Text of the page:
The President cannot substitute his own will for that of Congress. The Court held that the “savings” pooled under the DAP were allocated to PAPs that were not covered by any appropriations in the pertinent GAAs. Although the [Office of the Solicitor General] rightly contends that the Executive was authorized to spend in line with its mandate to faithfully execute the laws (which included the GAAs), such authority did not translate to unfettered discretion that allowed the President to substitute his own will for that of Congress. He was still required to remain faithful to the provisions of the GAAs, given that his power to spend pursuant to the GAAs was but a delegation to him from Congress. Verily, the power to spend the public wealth resided in Congress, not in the Executive. Moreover, leaving the spending power of the Executive unrestricted would threaten to undo the principle of separation of powers.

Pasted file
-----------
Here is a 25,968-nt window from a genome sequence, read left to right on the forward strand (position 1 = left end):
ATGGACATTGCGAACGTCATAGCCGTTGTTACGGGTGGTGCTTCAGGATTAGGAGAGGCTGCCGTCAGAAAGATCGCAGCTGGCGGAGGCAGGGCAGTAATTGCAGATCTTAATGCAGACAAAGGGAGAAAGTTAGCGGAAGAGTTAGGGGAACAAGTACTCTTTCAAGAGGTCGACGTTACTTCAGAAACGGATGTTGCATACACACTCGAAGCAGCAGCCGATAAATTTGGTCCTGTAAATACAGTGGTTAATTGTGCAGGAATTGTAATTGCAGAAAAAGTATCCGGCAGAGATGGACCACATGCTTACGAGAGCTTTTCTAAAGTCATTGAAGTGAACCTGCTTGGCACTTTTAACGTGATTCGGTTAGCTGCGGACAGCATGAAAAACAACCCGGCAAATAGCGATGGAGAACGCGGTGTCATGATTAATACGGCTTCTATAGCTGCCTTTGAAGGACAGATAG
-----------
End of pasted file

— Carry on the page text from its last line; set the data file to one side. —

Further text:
Cross-border transfers or augmentations are prohibited. By providing that the President, the President of the Senate, the Speaker of the House of Representatives, the Chief Justice of the Supreme Court, and the Heads of the Constitutional Commissions may be authorized to augment any item in the GAA “for their respective offices,” Section 25(5) has delineated borders between their offices, such that funds appropriated for one office are prohibited from crossing over to another office even in the guise of augmentation of a deficient item or items. Thus, we call such transfers of funds cross-border transfers or cross-border augmentations.